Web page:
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This species usually grows in full sunlight in dry conditions. It appears to flourish in a clay-loam or gravelly soil that is somewhat compacted and heavy. Hard to identify when not in bloom, its grass-like leaves are up to 3 inches long and 1/8 inch wide and are finely hairy around the edges, especially near the base.

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Deptford Pink’s flowers are solitary or in clusters of 3 to 6 at the top of the stem and the occasional branching stem in the upper plant. The nectar of the flowers attracts small butterflies, skippers, long-tongued bees and bee flies. The intensity of their bright pink color masks the great beauty of their extravagant patterning.

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Despite the intensity of the coloration, it is interesting to note that the name “pink” probably derives from the loosely serrated edges of the flowers’ petals (think “pinking shears” rather than the color pink).

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It is hard to call a flower as dainty and attractive as the Deptford Pink “invasive.” In fact, the skinny-leaved plant usually behaves well, mixing invisibly into the weedy wildflowers and vegetation of dry fields.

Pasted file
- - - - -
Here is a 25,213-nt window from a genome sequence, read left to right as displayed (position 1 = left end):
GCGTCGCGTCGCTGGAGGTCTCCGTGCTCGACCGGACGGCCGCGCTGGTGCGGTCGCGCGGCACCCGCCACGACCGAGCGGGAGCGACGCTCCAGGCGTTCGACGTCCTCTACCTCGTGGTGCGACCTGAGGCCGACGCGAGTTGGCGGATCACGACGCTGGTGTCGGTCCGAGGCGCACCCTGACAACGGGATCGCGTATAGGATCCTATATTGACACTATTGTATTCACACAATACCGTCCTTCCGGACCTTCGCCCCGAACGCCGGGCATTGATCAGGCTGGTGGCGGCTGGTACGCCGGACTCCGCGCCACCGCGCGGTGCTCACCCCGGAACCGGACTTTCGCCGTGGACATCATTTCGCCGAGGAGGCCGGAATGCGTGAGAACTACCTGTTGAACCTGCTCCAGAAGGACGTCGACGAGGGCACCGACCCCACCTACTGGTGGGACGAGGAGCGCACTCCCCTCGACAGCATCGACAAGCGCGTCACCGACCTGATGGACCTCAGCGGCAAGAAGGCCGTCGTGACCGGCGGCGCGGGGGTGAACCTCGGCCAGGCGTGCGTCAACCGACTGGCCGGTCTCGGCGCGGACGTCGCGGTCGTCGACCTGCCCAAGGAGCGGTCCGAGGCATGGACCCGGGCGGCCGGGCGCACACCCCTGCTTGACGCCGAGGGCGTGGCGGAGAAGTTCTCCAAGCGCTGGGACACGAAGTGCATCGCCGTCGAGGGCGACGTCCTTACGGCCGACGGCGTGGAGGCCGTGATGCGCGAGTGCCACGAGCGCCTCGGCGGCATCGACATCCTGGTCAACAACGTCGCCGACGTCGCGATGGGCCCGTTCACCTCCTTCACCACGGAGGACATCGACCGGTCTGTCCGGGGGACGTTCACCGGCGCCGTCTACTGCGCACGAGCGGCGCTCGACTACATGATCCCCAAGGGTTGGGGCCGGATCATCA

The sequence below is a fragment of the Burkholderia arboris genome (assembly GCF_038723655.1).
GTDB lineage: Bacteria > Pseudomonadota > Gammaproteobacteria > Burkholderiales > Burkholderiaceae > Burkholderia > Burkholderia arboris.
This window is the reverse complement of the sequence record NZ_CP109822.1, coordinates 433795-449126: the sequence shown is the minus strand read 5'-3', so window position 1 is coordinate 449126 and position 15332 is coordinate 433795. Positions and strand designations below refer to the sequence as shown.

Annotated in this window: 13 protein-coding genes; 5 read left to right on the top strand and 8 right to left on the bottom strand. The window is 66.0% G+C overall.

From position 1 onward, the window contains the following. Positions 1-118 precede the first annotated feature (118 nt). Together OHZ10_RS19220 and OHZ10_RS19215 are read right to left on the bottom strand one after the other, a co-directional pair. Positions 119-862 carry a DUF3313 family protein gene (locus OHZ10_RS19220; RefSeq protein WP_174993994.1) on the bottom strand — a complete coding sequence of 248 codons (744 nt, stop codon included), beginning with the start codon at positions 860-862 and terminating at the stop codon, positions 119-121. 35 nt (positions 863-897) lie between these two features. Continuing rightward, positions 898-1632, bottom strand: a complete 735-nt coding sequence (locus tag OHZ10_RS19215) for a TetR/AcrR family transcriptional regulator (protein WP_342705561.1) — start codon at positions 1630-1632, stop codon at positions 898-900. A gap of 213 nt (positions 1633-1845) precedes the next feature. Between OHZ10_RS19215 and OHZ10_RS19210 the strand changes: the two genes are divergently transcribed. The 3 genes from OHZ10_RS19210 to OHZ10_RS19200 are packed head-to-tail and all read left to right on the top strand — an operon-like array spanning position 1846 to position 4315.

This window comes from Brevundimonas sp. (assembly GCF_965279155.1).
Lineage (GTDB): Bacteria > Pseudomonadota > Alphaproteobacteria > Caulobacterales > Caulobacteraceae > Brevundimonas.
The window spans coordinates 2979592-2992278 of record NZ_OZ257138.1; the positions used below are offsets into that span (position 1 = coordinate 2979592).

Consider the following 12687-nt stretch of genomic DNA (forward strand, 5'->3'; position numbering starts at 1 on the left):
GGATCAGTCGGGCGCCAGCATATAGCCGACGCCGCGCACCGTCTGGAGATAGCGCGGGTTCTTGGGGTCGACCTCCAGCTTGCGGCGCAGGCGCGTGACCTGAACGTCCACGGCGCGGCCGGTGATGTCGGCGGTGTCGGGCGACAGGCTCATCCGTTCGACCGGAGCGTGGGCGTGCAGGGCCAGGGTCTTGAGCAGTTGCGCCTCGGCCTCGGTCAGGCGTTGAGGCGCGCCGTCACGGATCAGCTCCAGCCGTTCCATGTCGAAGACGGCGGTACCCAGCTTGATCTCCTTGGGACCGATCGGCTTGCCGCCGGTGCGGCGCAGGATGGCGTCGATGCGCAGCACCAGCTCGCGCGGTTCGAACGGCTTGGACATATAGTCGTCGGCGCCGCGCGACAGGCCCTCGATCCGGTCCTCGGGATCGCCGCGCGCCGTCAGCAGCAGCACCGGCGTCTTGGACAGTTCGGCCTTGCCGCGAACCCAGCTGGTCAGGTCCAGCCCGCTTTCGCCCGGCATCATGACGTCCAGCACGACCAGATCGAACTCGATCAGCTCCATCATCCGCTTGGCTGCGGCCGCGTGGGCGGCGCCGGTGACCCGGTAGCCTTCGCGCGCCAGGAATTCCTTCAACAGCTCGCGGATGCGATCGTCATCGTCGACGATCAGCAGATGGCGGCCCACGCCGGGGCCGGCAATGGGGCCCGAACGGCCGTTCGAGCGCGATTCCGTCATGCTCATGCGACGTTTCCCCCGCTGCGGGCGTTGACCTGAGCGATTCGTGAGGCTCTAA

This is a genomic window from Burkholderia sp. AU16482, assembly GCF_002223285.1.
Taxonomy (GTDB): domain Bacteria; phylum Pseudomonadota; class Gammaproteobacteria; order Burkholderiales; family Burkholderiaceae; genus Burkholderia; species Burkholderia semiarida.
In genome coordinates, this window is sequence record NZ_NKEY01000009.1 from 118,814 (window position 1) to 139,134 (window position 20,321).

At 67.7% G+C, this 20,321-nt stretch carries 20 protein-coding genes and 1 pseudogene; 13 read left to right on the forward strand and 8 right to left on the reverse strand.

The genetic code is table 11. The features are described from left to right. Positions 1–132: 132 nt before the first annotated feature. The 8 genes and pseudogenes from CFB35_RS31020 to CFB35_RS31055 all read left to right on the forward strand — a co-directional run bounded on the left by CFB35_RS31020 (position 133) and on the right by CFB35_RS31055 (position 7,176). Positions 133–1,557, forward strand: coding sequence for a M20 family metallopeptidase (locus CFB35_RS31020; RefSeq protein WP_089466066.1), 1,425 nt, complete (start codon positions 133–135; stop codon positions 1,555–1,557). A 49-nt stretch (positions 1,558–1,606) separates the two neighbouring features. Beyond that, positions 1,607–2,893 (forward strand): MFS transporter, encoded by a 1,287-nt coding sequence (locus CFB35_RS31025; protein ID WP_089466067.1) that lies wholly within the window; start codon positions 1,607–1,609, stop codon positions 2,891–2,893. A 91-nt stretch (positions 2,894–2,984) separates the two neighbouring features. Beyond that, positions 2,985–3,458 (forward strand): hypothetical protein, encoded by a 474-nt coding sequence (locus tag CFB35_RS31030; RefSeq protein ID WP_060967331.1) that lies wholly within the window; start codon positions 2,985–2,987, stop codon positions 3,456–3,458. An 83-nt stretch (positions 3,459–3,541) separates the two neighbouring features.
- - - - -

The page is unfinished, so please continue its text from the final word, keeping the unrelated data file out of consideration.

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Queen Anne’s Lace

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Queen Anne’s Lace earned its common name from a legend that tells of Queen Anne of England (1665-1714) pricking her finger and a drop of blood landing on white lace she was sewing.

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Its flowers are small and have five white petals that form umbrella-shaped clusters that are between two to five inches in diameter. Often, one to several dark purple flowers appear in the center of each cluster.

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Although common along North America’s roadsides, this plant is native to temperate regions of Europe and southwest Asia, and naturalized to North America and Australia.

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This flower’s Latin name is Daucus carota and domestic carrots are a cultivar of a subspecies of this plant. Early Europeans cultivated Queen Anne’s Lace and the Romans ate it as a vegetable. American colonists boiled and ate its taproots.

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Queen Anne’s Lace’s flower clusters start out curled up and eventually opens to allow pollination. Over time, as the flower matures, the cluster curls inward forming a cup-like bird’s nest when it goes to seed at the end of the season. This flower can grow to over three feet tall.